See image below.

uniquorn

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Re: Sea Ice Extent around Antarctica
« Reply #57 on: November 24, 2016, 12:35:07 AM »

Second frame is forecast ice for Jan. 1st
Third frame is forecast ice for Jan. 31st


interesting forecast, but the images are dated 2016. typo?

JimboOmega

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Re: Sea Ice Extent around Antarctica
« Reply #58 on: November 24, 2016, 01:48:12 AM »


It looks like the Ross ice shelf totally melts out.  It even looks like polynya are starting to form there  right now.  Is either of those things normal?

I think all the ice shelves in these images are shadowed in with the land mass, as these are not considered to be the same as sea ice and thus not counted with sea ice extent.
See image below.

That makes a lot of sense. I was wondering why the sheets didn't cleanly line up.

I guess given its vastly different properties - being so much thicker - it's not so meaningful (or unusual) for the front between sea and ice to be there.

Tigertown

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Re: Sea Ice Extent around Antarctica
« Reply #59 on: November 24, 2016, 03:06:02 AM »

That makes a lot of sense. I was wondering why the sheets didn't cleanly line up.

I guess given its vastly different properties - being so much thicker - it's not so meaningful (or unusual) for the front between sea and ice to be there.

One of the ice shelves, Larson C, has a long crack and is in danger of breaking off soon, making a giant iceberg. There is a thread about it, if you haven't  seen it.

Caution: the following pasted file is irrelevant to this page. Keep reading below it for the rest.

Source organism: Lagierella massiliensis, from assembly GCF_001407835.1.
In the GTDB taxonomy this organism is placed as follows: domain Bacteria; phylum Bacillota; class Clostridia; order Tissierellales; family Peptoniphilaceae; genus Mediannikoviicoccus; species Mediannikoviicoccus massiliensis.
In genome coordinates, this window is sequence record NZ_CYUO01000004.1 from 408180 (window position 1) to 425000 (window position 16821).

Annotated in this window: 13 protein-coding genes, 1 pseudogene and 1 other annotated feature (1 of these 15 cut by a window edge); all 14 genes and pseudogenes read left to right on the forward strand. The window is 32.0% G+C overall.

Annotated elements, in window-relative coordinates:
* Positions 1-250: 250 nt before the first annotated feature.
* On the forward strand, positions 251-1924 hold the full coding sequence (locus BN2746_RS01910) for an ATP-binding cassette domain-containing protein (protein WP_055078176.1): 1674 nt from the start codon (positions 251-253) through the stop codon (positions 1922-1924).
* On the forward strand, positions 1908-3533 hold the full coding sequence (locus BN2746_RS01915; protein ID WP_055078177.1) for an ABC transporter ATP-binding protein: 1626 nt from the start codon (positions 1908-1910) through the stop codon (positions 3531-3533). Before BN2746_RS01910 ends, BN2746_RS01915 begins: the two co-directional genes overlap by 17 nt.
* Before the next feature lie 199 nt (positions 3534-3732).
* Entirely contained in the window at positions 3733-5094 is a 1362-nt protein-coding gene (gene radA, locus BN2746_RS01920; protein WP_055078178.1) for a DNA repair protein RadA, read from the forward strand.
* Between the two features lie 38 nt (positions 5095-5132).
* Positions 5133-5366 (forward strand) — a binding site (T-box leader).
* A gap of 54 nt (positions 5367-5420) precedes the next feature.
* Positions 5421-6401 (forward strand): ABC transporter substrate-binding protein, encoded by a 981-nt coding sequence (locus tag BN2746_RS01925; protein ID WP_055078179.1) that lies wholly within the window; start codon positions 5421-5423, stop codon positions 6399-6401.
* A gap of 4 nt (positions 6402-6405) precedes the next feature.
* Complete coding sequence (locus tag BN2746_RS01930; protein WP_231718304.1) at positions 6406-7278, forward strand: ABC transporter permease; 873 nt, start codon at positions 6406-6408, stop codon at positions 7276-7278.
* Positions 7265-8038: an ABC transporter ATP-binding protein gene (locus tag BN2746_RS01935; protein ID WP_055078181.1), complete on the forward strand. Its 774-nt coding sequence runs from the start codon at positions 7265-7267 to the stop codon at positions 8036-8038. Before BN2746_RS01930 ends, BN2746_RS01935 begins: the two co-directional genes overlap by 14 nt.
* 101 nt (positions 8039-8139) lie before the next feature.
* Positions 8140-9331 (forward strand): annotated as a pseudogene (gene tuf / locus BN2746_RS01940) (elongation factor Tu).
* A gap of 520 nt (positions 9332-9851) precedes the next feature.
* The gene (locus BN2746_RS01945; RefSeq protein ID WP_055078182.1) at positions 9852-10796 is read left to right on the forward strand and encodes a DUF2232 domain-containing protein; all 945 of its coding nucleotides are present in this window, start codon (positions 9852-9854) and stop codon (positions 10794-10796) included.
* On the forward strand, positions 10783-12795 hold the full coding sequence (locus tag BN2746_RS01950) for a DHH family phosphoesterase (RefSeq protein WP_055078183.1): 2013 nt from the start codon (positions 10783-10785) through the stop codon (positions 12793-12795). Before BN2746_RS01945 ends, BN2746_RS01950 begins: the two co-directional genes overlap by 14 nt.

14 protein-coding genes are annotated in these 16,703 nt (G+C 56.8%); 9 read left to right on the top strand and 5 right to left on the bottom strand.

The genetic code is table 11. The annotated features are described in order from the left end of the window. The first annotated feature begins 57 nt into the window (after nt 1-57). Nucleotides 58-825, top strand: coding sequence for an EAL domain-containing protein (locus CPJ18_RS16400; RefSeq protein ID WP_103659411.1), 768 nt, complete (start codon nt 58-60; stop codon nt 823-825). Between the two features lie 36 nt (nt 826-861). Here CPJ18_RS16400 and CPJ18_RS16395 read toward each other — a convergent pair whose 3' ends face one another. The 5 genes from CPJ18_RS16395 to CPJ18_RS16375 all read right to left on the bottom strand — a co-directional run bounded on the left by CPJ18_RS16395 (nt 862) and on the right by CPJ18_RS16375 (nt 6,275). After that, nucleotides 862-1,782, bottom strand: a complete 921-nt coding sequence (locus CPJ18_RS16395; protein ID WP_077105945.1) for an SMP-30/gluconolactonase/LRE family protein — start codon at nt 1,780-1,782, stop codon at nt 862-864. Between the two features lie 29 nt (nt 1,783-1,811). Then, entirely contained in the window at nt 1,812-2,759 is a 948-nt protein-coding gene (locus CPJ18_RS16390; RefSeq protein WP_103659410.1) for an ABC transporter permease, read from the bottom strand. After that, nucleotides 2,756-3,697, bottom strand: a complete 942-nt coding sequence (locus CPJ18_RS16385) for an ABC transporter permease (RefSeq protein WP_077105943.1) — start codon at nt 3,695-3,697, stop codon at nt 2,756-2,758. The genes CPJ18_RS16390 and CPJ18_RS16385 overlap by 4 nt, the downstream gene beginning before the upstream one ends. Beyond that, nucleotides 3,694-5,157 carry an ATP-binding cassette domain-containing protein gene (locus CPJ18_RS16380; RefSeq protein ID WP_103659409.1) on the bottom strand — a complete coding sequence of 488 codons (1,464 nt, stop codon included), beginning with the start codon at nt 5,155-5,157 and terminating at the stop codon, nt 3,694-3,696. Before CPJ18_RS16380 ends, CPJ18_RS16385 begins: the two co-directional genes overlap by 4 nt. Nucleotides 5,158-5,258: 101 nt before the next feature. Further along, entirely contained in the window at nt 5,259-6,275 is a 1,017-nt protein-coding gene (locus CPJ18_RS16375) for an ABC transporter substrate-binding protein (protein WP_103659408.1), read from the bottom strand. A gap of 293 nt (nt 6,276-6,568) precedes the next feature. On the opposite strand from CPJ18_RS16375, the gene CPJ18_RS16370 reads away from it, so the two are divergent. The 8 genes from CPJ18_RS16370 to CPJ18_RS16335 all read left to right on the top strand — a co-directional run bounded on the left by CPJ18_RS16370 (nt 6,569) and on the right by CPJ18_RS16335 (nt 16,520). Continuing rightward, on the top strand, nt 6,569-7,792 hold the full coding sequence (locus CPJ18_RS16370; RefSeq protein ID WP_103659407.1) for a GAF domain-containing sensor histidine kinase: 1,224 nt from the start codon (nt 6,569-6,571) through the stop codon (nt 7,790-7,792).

http://forum.arctic-sea-ice.net/index.php/topic,1175.0.html

Tigertown

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Re: Sea Ice Extent around Antarctica
« Reply #60 on: November 24, 2016, 04:39:33 AM »
For Nov. 23rd JAXA has posted SIE around Antarctica to be  12,896,355 km2.

Down 101,947 km2.

SteveMDFP

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Re: Sea Ice Extent around Antarctica
« Reply #61 on: November 24, 2016, 08:33:51 PM »
Wipneus' global sea ice area chart continues grabbing eyeballs.  Prominently featured now in the Boston Globe, in an editorial by Bill McKibben:
https://www.bostonglobe.com/opinion/columns/2016/11/22/one-chart-captures-alarming-decline-sea-ice/ndn2lcr80WxKfetCfbzDsI/story.html
« Last Edit: November 24, 2016, 08:45:01 PM by SteveMDFP »

Tigertown

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Re: Sea Ice Extent around Antarctica
« Reply #62 on: November 25, 2016, 04:25:08 AM »
For Nov. 23rd JAXA has posted SIE around Antarctica to be 12,736,966 km2.